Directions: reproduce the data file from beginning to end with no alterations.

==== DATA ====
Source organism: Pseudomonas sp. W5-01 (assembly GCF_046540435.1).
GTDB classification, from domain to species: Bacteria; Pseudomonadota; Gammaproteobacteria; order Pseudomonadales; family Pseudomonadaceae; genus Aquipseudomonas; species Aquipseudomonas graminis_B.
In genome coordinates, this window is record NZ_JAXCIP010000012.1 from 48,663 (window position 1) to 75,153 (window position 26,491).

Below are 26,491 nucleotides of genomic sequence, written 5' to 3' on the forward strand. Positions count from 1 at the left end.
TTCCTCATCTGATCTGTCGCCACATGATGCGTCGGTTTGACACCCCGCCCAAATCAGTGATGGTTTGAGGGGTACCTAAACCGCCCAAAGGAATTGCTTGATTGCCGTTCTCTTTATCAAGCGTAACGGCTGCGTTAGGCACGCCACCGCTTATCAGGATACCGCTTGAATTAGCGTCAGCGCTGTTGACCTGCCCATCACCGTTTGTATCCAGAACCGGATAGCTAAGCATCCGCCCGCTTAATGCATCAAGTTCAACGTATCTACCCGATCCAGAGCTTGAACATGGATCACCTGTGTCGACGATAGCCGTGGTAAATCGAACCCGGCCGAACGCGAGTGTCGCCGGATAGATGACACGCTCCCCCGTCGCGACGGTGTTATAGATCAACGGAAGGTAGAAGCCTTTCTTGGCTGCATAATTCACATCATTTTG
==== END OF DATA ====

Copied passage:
Source organism: Pseudomonas sp. W5-01 (assembly GCF_046540435.1).
GTDB classification, from domain to species: Bacteria; Pseudomonadota; Gammaproteobacteria; order Pseudomonadales; family Pseudomonadaceae; genus Aquipseudomonas; species Aquipseudomonas graminis_B.
In genome coordinates, this window is record NZ_JAXCIP010000012.1 from 48,663 (window position 1) to 75,153 (window position 26,491).

Below are 26,491 nucleotides of genomic sequence, written 5' to 3' on the forward strand. Positions count from 1 at the left end.
TTCCTCATCTGATCTGTCGCCACATGATGCGTCGGTTTGACACCCCGCCCAAATCAGTGATGGTTTGAGGGGTACCTAAACCGCCCAAAGGAATTGCTTGATTGCCGTTCTCTTTATCAAGCGTAACGGCTGCGTTAGGCACGCCACCGCTTATCAGGATACCGCTTGAATTAGCGTCAGCGCTGTTGACCTGCCCATCACCGTTTGTATCCAGAACCGGATAGCTAAGCATCCGCCCGCTTAATGCATCAAGTTCAACGTATCTACCCGATCCAGAGCTTGAACATGGATCACCTGTGTCGACGATAGCCGTGGTAAATCGAACCCGGCCGAACGCGAGTGTCGCCGGATAGATGACACGCTCCCCCGTCGCGACGGTGTTATAGATCAACGGAAGGTAGAAGCCTTTCTTGGCTGCATAATTCACATCATTTTG